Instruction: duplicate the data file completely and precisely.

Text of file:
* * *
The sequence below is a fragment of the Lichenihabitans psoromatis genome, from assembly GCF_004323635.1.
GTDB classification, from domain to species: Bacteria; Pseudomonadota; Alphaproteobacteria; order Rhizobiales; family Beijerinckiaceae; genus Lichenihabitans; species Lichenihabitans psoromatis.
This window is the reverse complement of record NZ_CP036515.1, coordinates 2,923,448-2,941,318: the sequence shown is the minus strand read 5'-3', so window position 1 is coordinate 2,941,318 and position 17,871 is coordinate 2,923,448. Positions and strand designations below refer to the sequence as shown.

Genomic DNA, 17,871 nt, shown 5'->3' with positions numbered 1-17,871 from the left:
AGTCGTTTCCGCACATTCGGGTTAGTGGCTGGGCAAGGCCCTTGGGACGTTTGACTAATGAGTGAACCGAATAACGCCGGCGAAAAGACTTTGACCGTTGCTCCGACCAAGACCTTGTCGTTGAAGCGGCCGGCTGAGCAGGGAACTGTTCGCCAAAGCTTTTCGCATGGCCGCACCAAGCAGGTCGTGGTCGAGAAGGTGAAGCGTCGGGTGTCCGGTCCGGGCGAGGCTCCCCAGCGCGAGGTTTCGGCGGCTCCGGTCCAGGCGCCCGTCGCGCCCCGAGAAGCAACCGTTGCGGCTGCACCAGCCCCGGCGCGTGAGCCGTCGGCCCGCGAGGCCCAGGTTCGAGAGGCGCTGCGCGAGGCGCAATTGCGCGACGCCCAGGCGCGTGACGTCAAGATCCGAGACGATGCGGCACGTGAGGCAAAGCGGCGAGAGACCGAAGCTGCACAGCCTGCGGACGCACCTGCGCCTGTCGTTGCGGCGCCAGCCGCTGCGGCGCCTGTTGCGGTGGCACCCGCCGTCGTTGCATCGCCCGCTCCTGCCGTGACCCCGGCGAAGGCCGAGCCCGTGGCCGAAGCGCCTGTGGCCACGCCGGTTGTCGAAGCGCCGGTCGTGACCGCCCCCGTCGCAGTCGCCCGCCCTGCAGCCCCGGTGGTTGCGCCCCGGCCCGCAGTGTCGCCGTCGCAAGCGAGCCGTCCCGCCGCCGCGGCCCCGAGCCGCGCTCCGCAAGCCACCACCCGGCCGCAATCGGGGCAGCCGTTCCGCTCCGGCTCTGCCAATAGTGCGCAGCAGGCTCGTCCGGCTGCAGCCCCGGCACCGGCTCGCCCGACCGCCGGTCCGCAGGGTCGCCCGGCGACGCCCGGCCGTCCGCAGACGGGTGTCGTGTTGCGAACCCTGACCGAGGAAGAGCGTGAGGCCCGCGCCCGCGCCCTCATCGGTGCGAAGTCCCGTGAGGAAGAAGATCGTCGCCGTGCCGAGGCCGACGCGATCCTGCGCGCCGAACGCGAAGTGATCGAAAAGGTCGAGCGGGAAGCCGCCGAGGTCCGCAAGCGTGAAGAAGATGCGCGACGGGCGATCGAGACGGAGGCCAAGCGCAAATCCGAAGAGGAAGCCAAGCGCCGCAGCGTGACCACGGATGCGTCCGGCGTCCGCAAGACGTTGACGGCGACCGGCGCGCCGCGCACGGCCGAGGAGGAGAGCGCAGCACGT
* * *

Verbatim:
The sequence below is a fragment of the Lichenihabitans psoromatis genome, from assembly GCF_004323635.1.
GTDB classification, from domain to species: Bacteria; Pseudomonadota; Alphaproteobacteria; order Rhizobiales; family Beijerinckiaceae; genus Lichenihabitans; species Lichenihabitans psoromatis.
This window is the reverse complement of record NZ_CP036515.1, coordinates 2,923,448-2,941,318: the sequence shown is the minus strand read 5'-3', so window position 1 is coordinate 2,941,318 and position 17,871 is coordinate 2,923,448. Positions and strand designations below refer to the sequence as shown.

Genomic DNA, 17,871 nt, shown 5'->3' with positions numbered 1-17,871 from the left:
AGTCGTTTCCGCACATTCGGGTTAGTGGCTGGGCAAGGCCCTTGGGACGTTTGACTAATGAGTGAACCGAATAACGCCGGCGAAAAGACTTTGACCGTTGCTCCGACCAAGACCTTGTCGTTGAAGCGGCCGGCTGAGCAGGGAACTGTTCGCCAAAGCTTTTCGCATGGCCGCACCAAGCAGGTCGTGGTCGAGAAGGTGAAGCGTCGGGTGTCCGGTCCGGGCGAGGCTCCCCAGCGCGAGGTTTCGGCGGCTCCGGTCCAGGCGCCCGTCGCGCCCCGAGAAGCAACCGTTGCGGCTGCACCAGCCCCGGCGCGTGAGCCGTCGGCCCGCGAGGCCCAGGTTCGAGAGGCGCTGCGCGAGGCGCAATTGCGCGACGCCCAGGCGCGTGACGTCAAGATCCGAGACGATGCGGCACGTGAGGCAAAGCGGCGAGAGACCGAAGCTGCACAGCCTGCGGACGCACCTGCGCCTGTCGTTGCGGCGCCAGCCGCTGCGGCGCCTGTTGCGGTGGCACCCGCCGTCGTTGCATCGCCCGCTCCTGCCGTGACCCCGGCGAAGGCCGAGCCCGTGGCCGAAGCGCCTGTGGCCACGCCGGTTGTCGAAGCGCCGGTCGTGACCGCCCCCGTCGCAGTCGCCCGCCCTGCAGCCCCGGTGGTTGCGCCCCGGCCCGCAGTGTCGCCGTCGCAAGCGAGCCGTCCCGCCGCCGCGGCCCCGAGCCGCGCTCCGCAAGCCACCACCCGGCCGCAATCGGGGCAGCCGTTCCGCTCCGGCTCTGCCAATAGTGCGCAGCAGGCTCGTCCGGCTGCAGCCCCGGCACCGGCTCGCCCGACCGCCGGTCCGCAGGGTCGCCCGGCGACGCCCGGCCGTCCGCAGACGGGTGTCGTGTTGCGAACCCTGACCGAGGAAGAGCGTGAGGCCCGCGCCCGCGCCCTCATCGGTGCGAAGTCCCGTGAGGAAGAAGATCGTCGCCGTGCCGAGGCCGACGCGATCCTGCGCGCCGAACGCGAAGTGATCGAAAAGGTCGAGCGGGAAGCCGCCGAGGTCCGCAAGCGTGAAGAAGATGCGCGACGGGCGATCGAGACGGAGGCCAAGCGCAAATCCGAAGAGGAAGCCAAGCGCCGCAGCGTGACCACGGATGCGTCCGGCGTCCGCAAGACGTTGACGGCGACCGGCGCGCCGCGCACGGCCGAGGAGGAGAGCGCAGCACGT